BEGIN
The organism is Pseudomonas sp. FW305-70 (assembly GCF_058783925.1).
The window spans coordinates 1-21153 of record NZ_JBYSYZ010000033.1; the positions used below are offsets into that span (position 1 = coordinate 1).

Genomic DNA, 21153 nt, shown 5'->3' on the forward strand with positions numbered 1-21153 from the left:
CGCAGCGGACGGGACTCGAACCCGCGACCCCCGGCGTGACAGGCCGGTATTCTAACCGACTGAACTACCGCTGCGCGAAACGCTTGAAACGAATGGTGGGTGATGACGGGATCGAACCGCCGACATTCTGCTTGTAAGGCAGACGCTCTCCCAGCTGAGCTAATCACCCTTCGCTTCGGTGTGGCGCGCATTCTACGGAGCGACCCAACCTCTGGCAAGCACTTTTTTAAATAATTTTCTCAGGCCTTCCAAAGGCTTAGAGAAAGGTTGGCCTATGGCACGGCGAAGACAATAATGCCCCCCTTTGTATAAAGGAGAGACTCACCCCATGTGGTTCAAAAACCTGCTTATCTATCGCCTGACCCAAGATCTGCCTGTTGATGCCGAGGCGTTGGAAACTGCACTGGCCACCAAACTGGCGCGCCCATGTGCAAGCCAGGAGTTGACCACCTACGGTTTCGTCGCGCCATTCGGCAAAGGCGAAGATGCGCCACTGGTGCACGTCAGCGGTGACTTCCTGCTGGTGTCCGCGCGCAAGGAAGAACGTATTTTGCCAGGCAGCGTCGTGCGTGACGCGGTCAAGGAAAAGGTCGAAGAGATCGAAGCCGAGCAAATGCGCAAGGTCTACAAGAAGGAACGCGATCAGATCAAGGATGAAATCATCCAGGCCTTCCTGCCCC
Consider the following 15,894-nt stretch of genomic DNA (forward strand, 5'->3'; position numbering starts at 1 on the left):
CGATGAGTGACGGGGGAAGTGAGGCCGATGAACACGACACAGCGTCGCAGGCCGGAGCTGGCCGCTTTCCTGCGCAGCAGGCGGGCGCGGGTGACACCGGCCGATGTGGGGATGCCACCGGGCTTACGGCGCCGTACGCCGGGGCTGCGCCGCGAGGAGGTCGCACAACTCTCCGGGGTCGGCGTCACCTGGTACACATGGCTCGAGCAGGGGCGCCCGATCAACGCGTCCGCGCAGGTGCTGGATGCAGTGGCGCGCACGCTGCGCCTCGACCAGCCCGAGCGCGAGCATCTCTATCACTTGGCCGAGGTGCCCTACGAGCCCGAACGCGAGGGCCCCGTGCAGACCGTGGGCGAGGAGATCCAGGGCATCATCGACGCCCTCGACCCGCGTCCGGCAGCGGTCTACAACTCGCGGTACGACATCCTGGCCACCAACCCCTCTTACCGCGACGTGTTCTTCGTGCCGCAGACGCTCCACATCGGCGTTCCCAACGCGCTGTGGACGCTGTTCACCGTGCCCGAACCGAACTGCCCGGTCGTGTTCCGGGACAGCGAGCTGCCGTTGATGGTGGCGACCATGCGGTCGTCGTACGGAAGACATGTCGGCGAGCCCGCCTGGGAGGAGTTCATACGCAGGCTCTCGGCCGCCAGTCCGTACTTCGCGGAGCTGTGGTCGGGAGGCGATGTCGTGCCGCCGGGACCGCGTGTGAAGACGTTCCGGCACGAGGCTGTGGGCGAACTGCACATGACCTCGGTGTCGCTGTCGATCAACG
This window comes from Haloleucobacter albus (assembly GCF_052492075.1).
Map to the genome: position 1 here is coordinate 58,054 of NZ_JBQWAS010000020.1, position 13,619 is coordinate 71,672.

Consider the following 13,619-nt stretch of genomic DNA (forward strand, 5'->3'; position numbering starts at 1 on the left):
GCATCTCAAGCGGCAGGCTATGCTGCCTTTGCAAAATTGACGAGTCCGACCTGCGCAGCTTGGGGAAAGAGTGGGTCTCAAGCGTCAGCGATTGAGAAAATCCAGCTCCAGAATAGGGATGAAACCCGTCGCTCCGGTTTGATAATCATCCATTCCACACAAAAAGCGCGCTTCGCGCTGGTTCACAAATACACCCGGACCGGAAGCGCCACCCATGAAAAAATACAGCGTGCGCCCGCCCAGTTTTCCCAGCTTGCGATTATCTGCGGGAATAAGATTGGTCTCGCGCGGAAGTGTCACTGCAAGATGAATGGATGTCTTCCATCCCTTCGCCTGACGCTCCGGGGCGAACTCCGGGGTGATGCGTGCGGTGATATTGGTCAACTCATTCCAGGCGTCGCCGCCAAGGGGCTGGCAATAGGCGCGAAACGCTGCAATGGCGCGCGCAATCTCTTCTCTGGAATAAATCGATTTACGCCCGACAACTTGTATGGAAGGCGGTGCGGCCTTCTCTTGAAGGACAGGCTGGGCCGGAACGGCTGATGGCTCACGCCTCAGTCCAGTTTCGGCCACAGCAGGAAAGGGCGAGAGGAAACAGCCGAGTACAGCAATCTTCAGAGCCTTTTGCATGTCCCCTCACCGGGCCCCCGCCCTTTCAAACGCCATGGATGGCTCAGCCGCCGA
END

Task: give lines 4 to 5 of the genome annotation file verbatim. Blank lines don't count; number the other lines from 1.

CGCAGCGGACGGGACTCGAACCCGCGACCCCCGGCGTGACAGGCCGGTATTCTAACCGACTGAACTACCGCTGCGCGAAACGCTTGAAACGAATGGTGGGTGATGACGGGATCGAACCGCCGACATTCTGCTTGTAAGGCAGACGCTCTCCCAGCTGAGCTAATCACCCTTCGCTTCGGTGTGGCGCGCATTCTACGGAGCGACCCAACCTCTGGCAAGCACTTTTTTAAATAATTTTCTCAGGCCTTCCAAAGGCTTAGAGAAAGGTTGGCCTATGGCACGGCGAAGACAATAATGCCCCCCTTTGTATAAAGGAGAGACTCACCCCATGTGGTTCAAAAACCTGCTTATCTATCGCCTGACCCAAGATCTGCCTGTTGATGCCGAGGCGTTGGAAACTGCACTGGCCACCAAACTGGCGCGCCCATGTGCAAGCCAGGAGTTGACCACCTACGGTTTCGTCGCGCCATTCGGCAAAGGCGAAGATGCGCCACTGGTGCACGTCAGCGGTGACTTCCTGCTGGTGTCCGCGCGCAAGGAAGAACGTATTTTGCCAGGCAGCGTCGTGCGTGACGCGGTCAAGGAAAAGGTCGAAGAGATCGAAGCCGAGCAAATGCGCAAGGTCTACAAGAAGGAACGCGATCAGATCAAGGATGAAATCATCCAGGCCTTCCTGCCCC
Consider the following 15,894-nt stretch of genomic DNA (forward strand, 5'->3'; position numbering starts at 1 on the left):